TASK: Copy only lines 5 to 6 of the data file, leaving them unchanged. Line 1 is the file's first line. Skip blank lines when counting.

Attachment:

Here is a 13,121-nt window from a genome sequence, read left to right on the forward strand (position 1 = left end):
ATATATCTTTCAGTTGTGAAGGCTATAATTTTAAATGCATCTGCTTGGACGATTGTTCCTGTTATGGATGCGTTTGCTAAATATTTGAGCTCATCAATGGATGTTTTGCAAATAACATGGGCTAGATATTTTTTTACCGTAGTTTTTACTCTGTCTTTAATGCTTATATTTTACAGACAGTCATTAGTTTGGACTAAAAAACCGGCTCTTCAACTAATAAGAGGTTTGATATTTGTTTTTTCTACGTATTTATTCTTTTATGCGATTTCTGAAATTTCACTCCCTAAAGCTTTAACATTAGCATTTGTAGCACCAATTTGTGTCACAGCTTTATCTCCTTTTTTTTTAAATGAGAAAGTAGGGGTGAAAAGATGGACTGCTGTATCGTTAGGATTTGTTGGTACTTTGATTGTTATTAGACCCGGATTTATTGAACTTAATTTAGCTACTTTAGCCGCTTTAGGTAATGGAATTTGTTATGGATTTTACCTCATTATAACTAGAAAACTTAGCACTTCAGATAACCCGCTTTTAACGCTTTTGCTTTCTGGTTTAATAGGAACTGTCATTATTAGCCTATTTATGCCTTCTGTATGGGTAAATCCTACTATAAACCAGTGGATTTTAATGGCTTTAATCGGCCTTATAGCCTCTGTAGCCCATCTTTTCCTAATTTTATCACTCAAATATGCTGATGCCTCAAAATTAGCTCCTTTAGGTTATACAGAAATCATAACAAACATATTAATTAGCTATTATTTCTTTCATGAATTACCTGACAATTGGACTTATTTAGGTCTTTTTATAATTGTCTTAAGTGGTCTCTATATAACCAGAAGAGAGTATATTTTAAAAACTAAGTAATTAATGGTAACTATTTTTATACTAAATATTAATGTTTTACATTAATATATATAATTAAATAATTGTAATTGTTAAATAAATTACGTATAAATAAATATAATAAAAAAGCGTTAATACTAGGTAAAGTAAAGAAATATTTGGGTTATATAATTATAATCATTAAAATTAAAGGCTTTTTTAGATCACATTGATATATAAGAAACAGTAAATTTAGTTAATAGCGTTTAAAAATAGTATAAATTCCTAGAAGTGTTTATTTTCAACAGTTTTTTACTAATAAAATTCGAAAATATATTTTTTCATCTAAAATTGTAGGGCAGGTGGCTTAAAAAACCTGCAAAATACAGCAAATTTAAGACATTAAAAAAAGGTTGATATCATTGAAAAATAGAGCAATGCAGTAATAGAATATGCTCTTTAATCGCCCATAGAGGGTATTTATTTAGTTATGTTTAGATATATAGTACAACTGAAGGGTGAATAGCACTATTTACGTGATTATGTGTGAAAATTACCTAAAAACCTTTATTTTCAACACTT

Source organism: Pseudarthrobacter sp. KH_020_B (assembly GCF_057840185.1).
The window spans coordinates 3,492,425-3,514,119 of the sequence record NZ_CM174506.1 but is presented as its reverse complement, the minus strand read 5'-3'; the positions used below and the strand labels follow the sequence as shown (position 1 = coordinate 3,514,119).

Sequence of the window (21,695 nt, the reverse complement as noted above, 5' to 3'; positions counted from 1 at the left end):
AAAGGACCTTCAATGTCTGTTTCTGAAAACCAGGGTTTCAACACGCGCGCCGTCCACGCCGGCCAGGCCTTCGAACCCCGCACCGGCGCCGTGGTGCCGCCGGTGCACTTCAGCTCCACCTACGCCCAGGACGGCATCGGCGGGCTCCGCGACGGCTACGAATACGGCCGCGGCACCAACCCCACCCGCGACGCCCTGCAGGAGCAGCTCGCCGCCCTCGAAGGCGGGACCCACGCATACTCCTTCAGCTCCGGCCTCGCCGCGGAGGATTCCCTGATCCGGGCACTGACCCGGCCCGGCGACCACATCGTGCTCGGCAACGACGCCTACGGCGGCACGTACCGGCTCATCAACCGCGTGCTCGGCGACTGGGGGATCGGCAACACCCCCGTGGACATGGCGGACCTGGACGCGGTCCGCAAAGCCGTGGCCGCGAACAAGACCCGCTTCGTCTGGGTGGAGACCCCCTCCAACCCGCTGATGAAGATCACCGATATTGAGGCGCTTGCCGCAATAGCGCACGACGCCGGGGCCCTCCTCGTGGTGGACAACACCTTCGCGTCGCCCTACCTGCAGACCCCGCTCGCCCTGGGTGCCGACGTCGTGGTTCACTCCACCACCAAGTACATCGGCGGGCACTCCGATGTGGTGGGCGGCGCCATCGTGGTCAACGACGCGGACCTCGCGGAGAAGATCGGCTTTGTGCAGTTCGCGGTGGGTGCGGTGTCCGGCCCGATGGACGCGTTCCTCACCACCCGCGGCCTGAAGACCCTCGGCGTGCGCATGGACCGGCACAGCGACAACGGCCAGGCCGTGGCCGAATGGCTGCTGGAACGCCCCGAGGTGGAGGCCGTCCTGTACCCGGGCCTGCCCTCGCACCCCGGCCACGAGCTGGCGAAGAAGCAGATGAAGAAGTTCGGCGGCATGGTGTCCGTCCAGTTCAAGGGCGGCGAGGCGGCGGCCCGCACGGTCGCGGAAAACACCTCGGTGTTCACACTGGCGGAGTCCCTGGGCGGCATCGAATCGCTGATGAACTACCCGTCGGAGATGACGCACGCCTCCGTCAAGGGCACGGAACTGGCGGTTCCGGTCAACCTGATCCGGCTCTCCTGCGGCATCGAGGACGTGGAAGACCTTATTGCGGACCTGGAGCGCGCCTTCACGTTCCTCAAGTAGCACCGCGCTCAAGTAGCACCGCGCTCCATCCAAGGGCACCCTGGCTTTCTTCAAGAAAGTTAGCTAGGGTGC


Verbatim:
Sequence of the window (21,695 nt, the reverse complement as noted above, 5' to 3'; positions counted from 1 at the left end):
AAAGGACCTTCAATGTCTGTTTCTGAAAACCAGGGTTTCAACACGCGCGCCGTCCACGCCGGCCAGGCCTTCGAACCCCGCACCGGCGCCGTGGTGCCGCCGGTGCACTTCAGCTCCACCTACGCCCAGGACGGCATCGGCGGGCTCCGCGACGGCTACGAATACGGCCGCGGCACCAACCCCACCCGCGACGCCCTGCAGGAGCAGCTCGCCGCCCTCGAAGGCGGGACCCACGCATACTCCTTCAGCTCCGGCCTCGCCGCGGAGGATTCCCTGATCCGGGCACTGACCCGGCCCGGCGACCACATCGTGCTCGGCAACGACGCCTACGGCGGCACGTACCGGCTCATCAACCGCGTGCTCGGCGACTGGGGGATCGGCAACACCCCCGTGGACATGGCGGACCTGGACGCGGTCCGCAAAGCCGTGGCCGCGAACAAGACCCGCTTCGTCTGGGTGGAGACCCCCTCCAACCCGCTGATGAAGATCACCGATATTGAGGCGCTTGCCGCAATAGCGCACGACGCCGGGGCCCTCCTCGTGGTGGACAACACCTTCGCGTCGCCCTACCTGCAGACCCCGCTCGCCCTGGGTGCCGACGTCGTGGTTCACTCCACCACCAAGTACATCGGCGGGCACTCCGATGTGGTGGGCGGCGCCATCGTGGTCAACGACGCGGACCTCGCGGAGAAGATCGGCTTTGTGCAGTTCGCGGTGGGTGCGGTGTCCGGCCCGATGGACGCGTTCCTCACCACCCGCGGCCTGAAGACCCTCGGCGTGCGCATGGACCGGCACAGCGACAACGGCCAGGCCGTGGCCGAATGGCTGCTGGAACGCCCCGAGGTGGAGGCCGTCCTGTACCCGGGCCTGCCCTCGCACCCCGGCCACGAGCTGGCGAAGAAGCAGATGAAGAAGTTCGGCGGCATGGTGTCCGTCCAGTTCAAGGGCGGCGAGGCGGCGGCCCGCACGGTCGCGGAAAACACCTCGGTGTTCACACTGGCGGAGTCCCTGGGCGGCATCGAATCGCTGATGAACTACCCGTCGGAGATGACGCACGCCTCCGTCAAGGGCACGGAACTGGCGGTTCCGGTCAACCTGATCCGGCTCTCCTGCGGCATCGAGGACGTGGAAGACCTTATTGCGGACCTGGAGCGCGCCTTCACGTTCCTCAAGTAGCACCGCGCTCAAGTAGCACCGCGCTCCATCCAAGGGCACCCTGGCTTTCTTCAAGAAAGTTAGCTAGGGTGC